In 35 years, I’ve had my share of challenging transactions, but this one takes the most recent proverbial cake. I closed on the terraced penthouse in Carnegie Hill this summer, nearly two years after my first meeting with the estate’s executor. For the deal to happen, I needed to overcome at least three significant obstacles. First, the property’s interior had been reconfigured 35 years earlier by an abstract architect with distracting curved walls and pivoting room dividers and needed a total redo. Second the co-op board put up a series of roadblocks by questioning the legality of an upper level that had been annexed to the apartment by a former owner. The 17’x11’ addition with wet bar and bathroom sat directly beneath the building’s water tank and was accessed by a narrow spiral staircase in a corner of the Living Room. A 1992 House & Garden feature highlighted this “Tower Room,” a term I adopted in my marketing. Responsibility for the Penthouse’s wrap terraces was the third serious bane of a sale.

The co-op claimed the upper level had been duplexed without approvals from either the board or the DOB. They said the structure had to be either legalized or removed. Before I was invited in, the estate had already spent thousands of dollars trying to prove that the addition was legit to no avail. As a consequence, the co-op board stipulated that the next purchaser and all subsequent purchasers in perpetuity sign a letter to acknowledge that the board questioned the upper annex and required indemnification. This was an obvious impediment to a sale.


Once I was retained, my first order of business was to identify the right professional who could overturn the board’s onerous requirement. I surveyed my network of smart attorneys who each referred me to specialists who in turn each confirmed that the situation was hairy, there were no practical answers and big dollars would be spent to secure a winning path. I chose to work with a filing specialist whose no-nonsense approach and experience were impressive. Within a month, he uncovered DOB evidence that alterations consisting of a spiral stairway to an upper level including bathroom had been filed in late 1936, approved three months later, and completed on October 2, 1937—seven years after the building was constructed and 20 years before its conversion to co-op ownership.

Reluctantly the board conceded that the upper level preceded the existence of a Board of Directors. But no sooner had they accepted the structure’s legality, than they came back to challenge the 1980 and 1987 renovations undertaken by the then owner now the estate’s deceased. This time the board specified that the next buyer and all those following indemnify the co-op against unspecified “certain issues” raised by previous alterations. It would take another six months for the co-op to accept proof that showed DOB approvals as well as board president signatures for these alterations.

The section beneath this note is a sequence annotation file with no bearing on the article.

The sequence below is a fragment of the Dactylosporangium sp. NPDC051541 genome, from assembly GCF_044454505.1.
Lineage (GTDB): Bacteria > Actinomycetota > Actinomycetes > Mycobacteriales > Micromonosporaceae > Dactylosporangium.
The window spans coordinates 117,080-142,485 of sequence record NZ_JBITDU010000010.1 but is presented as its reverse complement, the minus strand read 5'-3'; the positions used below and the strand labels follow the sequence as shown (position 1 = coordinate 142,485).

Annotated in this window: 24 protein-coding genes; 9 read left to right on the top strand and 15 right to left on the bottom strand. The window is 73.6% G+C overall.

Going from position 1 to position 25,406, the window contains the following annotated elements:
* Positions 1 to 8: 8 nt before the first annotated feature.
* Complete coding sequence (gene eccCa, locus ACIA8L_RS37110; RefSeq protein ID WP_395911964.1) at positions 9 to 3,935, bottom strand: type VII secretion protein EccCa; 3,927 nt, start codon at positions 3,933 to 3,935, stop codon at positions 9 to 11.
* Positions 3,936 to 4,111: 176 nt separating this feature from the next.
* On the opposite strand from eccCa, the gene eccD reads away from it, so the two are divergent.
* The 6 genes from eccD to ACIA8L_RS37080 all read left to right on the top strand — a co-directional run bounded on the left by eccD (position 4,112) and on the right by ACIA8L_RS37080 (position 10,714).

Meanwhile we marketed aggressively holding countless open houses, reducing the price twice, and finally succeeding in getting permission to remove the distracting pivoting walls. More than 80 prospective purchasers visited, with 25% returning a 2nd and 3rd time. Most were intrigued by the unique space, few wanted to undertake a gut renovation, but 3 bona fide buyers bid. An excellent cash offer early on evaporated because of the ambiguity of the Tower Room’s legality; a second bid from a broker buying for herself sat on the table; the accepted offer was from another real estate professional who understood the value of what could be achieved.

As soon as the contract was signed, we started work on the board package. At the same time, the buyer began planning a major renovation, and hours of appointments followed with designers, architects, contractors and subcontractors. Six weeks later, I delivered a package to the board weighing 70 pounds and filling ten thick 5-inch binders each with 24 tabs. Less than a month later, at a scheduled interview, the third major obstacle to a successful closing surfaced in the form of a vaguely worded “Terrace Repair Responsibility Agreement.” The buyers had been approved on the condition that they execute a document about who was responsible for what on the terrace.

The roof under the terraces was old, and the board was interested in replacing it before a new owner made improvements atop an aging surface—and they wanted the new shareholder to pay for half. During showings, I had advised interested parties that the Proprietary Lease held the shareholder responsible for terrace maintenance and repairs. But clearly replacing the entire roof and wanting the new owner to split costs was an unexpected wrinkle. We needed to keep this buyer in the deal however, and we negotiated a $50,000 price accommodation. By this time, the board and its attorney were communicating directly with the purchaser, but when talks stalled, and I saw the buyer lose patience, I took unorthodox action. Leaning on an old passing acquaintanceship with the co-op’s Board President through a mutual friend, I took the liberty of writing him a personal appeal to finalize the Terrace Agreement and clarify open ended terms. The agreement held the shareholder responsible for all terrace horizontals and the co-op responsible for terrace verticals, but clarity was lacking. In addition the document gave the co-op unilateral rights to initiate vertical work anytime which could trigger horizontal work. I emphasized that this particular prospective buyer was in the business and had more knowledge than most about interior and exterior renovations, and that it would not only be a distinct hardship to the estate, but a major loss to the building if these buyers were to pull out. At the closing table last June, a successful dream team congratulated one another.